- The best food is properly foraged or caught wild. This means the forager or hunter needs to be aware of sustainable foraging practices and must avoid contaminated land and water. The hunter needs to be aware of how to humanely kill and dress his prey. The next-best quality will come from pastured animals, followed by food grown on biodynamic farms or gardens or on small-scale permaculture farms. Following that is food produced by small-scale family farms or gardens or food grown in your own organic homestead or garden. The final acceptable source is food grown on large-scale certified organic farms. For help finding these types of foods, the Weston A. Price Foundation shopping guide can be invaluable (see recommended resources).
- Processing should either be not at all or by traditional techniques that have stood the test of time. Foods that undergo no processing include fresh salad or cucumbers right from the garden or farmer’s market. Examples of traditional processing techniques, which in many cases enhance the quality of the food, include traditional lacto-fermentation; making butter or fermented dairy products (e.g., kefir, yogurt) from pastured, 100 percent grass-fed whole milk; or the production of traditionally cured meat products such as bacon or prosciutto. Other quality-enhancing processing techniques include making sourdough bread from freshly ground heirloom grains, soaking or sprouting of seeds and nuts, and making lacto-fermented drinks from excess garden produce. These and many more techniques for enhancing food quality can be found in the book Nourishing Traditions, by Sally Fallon Morell and Mary G. Enig.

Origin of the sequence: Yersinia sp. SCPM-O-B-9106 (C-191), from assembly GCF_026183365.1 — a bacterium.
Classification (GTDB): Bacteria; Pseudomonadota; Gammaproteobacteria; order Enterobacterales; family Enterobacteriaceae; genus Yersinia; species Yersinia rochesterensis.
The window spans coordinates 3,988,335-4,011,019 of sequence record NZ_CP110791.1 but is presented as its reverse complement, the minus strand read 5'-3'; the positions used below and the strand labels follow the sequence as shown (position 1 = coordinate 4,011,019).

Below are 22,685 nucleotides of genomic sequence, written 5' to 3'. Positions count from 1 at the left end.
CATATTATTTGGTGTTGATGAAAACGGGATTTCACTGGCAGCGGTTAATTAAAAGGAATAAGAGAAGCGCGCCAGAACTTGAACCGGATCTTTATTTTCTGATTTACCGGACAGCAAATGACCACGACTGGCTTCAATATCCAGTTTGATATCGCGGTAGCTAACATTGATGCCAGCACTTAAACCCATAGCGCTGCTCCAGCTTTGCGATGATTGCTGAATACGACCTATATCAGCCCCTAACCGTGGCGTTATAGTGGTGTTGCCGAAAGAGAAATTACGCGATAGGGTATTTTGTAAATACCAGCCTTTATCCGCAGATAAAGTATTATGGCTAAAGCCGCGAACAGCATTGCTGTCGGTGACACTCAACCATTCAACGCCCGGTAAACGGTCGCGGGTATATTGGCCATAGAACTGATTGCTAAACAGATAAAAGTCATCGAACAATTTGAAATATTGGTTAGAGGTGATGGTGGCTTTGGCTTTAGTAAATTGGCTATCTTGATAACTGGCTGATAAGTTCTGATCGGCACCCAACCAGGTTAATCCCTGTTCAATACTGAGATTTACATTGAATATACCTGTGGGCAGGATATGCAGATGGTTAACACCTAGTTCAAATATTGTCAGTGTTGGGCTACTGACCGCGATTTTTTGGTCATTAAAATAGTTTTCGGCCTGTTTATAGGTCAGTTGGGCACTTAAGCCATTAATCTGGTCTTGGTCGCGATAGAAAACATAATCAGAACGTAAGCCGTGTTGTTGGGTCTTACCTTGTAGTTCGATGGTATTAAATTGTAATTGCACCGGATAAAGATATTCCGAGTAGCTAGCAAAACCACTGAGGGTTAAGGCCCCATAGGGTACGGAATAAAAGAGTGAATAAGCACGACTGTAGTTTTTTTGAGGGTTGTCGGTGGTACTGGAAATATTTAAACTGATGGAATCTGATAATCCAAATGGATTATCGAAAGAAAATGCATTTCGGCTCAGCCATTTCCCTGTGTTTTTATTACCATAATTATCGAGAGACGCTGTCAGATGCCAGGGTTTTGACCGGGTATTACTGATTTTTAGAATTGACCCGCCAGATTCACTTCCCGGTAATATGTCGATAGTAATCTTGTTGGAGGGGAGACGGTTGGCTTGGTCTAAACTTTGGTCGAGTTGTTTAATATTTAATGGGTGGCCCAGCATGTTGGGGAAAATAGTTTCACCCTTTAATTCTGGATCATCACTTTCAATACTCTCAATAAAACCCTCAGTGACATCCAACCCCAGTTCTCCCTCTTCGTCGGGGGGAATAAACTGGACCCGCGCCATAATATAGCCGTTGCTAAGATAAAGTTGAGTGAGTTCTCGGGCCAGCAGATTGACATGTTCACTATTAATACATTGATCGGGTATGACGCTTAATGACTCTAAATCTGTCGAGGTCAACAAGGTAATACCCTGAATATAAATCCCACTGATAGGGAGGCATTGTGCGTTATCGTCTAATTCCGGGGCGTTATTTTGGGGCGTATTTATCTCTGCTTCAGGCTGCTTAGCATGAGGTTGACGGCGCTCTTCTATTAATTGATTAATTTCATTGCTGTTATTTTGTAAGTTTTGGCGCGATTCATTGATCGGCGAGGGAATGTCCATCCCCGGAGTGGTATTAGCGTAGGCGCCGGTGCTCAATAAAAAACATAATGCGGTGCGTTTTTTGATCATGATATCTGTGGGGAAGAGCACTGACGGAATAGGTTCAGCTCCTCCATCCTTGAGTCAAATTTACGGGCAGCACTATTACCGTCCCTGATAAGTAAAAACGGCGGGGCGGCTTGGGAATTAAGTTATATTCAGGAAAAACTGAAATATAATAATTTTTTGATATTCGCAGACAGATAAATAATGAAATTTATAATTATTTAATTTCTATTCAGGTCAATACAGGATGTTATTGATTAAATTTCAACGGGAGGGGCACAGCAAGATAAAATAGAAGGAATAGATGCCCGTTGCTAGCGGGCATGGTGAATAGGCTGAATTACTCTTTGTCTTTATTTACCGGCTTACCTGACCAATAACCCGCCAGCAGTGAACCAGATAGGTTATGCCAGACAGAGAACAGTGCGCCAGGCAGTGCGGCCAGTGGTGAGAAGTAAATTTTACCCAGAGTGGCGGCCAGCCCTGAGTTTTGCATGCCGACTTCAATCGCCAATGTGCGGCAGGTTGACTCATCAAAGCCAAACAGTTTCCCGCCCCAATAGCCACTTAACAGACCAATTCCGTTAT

- Finally, and especially relevant to those who have their own gardens, leaf and fruit vegetables such as kale, lettuce, zucchini, and peppers should be harvested as early in the morning as possible, whereas root vegetables such as carrots, beets, parsnips, and horseradish are best harvested in the evening. While this may seem like a small point, the energy of the plant is most concentrated in the leaves early in the morning, enhancing the flavor and allowing them to be stored longer in the refrigerator. On the other hand, through the day the energy and nutrient flow of the plant drops down into the roots, so root vegetables will store and retain their freshness longer when harvested in the evening.
Dietary macronutrient content refers to the proportion of fats, proteins, and carbohydrates. The optimal relationship of macronutrients in our diet can be loosely described as liberal good fats, modest protein, and low carbohydrate. While I hesitate to give numbers, the best guide is that each meal should contain a sufficient amount of fats. The four main fats to use are grass-fed butter, grass-fed ghee, coconut oil, and olive oil. Other fats and oils that can be included (provided they are the best quality) include lard from pastured pigs, beef tallow, and duck fat. With other plant oils, we run into the problem of extraction and production of most seed and flower oils; most seeds and flowers typically need high-temperature grinding in order to extract the oils. This high-heat process harms the oils and decreases the nutrient content. The only acceptable quality source I know for true low-heat oil extraction, followed by the preservation of the oil in Miron jars, is a company called Andreas Seed Oils (see recommended resources).